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My TestLayer class has the namespace: "BLL.Infrastructure.TestLayer" and is inside the assembly: "BLL"

public class LayerFactory<T, U>
{

  public static IBaseLayer<T, U> Get()
  {
       var obj = Activator.CreateInstance("BLL", "BLL.Infrastructure.TestLayer", new object[]   { (IBaseLayer<T, U>)null });


  }
}

When I run the code the Activator throws an TypeLoadException with no more details

Thats the concrete class it should create:

GenericBaseLayer implements the IBaseLayer.

public class TestLayer<T, U> : GenericBaseLayer<MyRequest, MyInfo.ActionType>
{
  public TestLayer(IBaseLayer<MyRequest, MyInfo.ActionType> layer)
            : base(layer)
   { }
}

What do I wrong?

The LayerFactory is inside the Assembly: BLL

Therefore the assembly must be already loaded!

Update

Type d1 = typeof(TestLayer<,>);
Type[] typeArgs = { typeof(T), typeof(U) };
Type constructed = d1.MakeGenericType(typeArgs);
var obj = Activator.CreateInstance(constructed, new object[] { (IBaseLayer<T, U>)null });

This works :)

share|improve this question
3  
The exception has more details in the InnerException property. The static ctor of GenericBaseLayer threw. –  usr Sep 2 '12 at 21:41
    
There is not more, the InnerException is NULL –  Elisa Sep 2 '12 at 21:48
    
Ok then press ctrl-alt-e and make the debugger break on all exceptions right when they occur (might have gotten the shortcut wrong). –  usr Sep 2 '12 at 21:49
    
What should that help? (oc I tried this tip) I always break at the TypeLoadException because the testlayer could not be loaded... –  Elisa Sep 2 '12 at 21:55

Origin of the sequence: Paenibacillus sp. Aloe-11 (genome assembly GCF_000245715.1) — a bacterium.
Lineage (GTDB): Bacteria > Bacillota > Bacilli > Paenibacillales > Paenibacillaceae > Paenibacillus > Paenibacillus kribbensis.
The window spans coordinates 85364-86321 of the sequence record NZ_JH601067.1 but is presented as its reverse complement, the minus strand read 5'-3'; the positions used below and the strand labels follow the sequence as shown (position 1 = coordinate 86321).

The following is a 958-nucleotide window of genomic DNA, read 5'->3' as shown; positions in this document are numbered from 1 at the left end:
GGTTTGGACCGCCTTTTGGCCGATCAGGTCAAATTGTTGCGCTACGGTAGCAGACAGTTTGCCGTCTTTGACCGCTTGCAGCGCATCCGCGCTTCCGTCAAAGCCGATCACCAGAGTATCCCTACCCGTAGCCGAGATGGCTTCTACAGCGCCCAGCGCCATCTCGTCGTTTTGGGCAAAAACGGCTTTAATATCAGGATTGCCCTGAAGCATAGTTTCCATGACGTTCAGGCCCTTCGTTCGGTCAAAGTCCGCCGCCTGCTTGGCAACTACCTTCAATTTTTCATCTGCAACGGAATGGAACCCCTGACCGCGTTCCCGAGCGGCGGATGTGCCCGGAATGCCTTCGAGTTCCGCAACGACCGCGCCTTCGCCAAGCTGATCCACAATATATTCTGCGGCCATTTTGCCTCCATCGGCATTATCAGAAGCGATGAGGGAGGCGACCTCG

The TestLayout class expects two generic arguments, right? I don't seem them passed anywhere to the CreateInstance method you're calling. In fact, it seems you're not using those generic arguments (<T, U> in your TestLayout code) at all, as you're passing the actual types MyRequest and MyInfo.ActionType to the respective type parameters of the base class. –  O. R. Mapper Sep 2 '12 at 21:56

1 Answer 1

up vote 0 down vote accepted

Specify the type name string as indicated here: That article suggests

"System.Collections.Generic.List`1[System.String]"

is the string identifier for a List<string>.

If you know T and U only at runtime, you can still use Type.GetType with the string representation of the generic type definition:

Type d1 = Type.GetType(yourNamespace + ".TestLayer`2");

You can then call MakeGenericType on d1 as shown in the question.

share|improve this answer
    
stackoverflow.com/questions/12240407/… LOL... just before you posted... What is this "`2" in your string parameter? –  Elisa Sep 2 '12 at 22:58
    
ah the "`2" means 2 generic types. Now it works! –  Elisa Sep 2 '12 at 23:06
    
@Elisa: Yes; at first, I tried to explain that, but somehow, the SO markup wouldn't let me (as ` and opening pointed bracket are special characters there). –  O. R. Mapper Sep 3 '12 at 5:41

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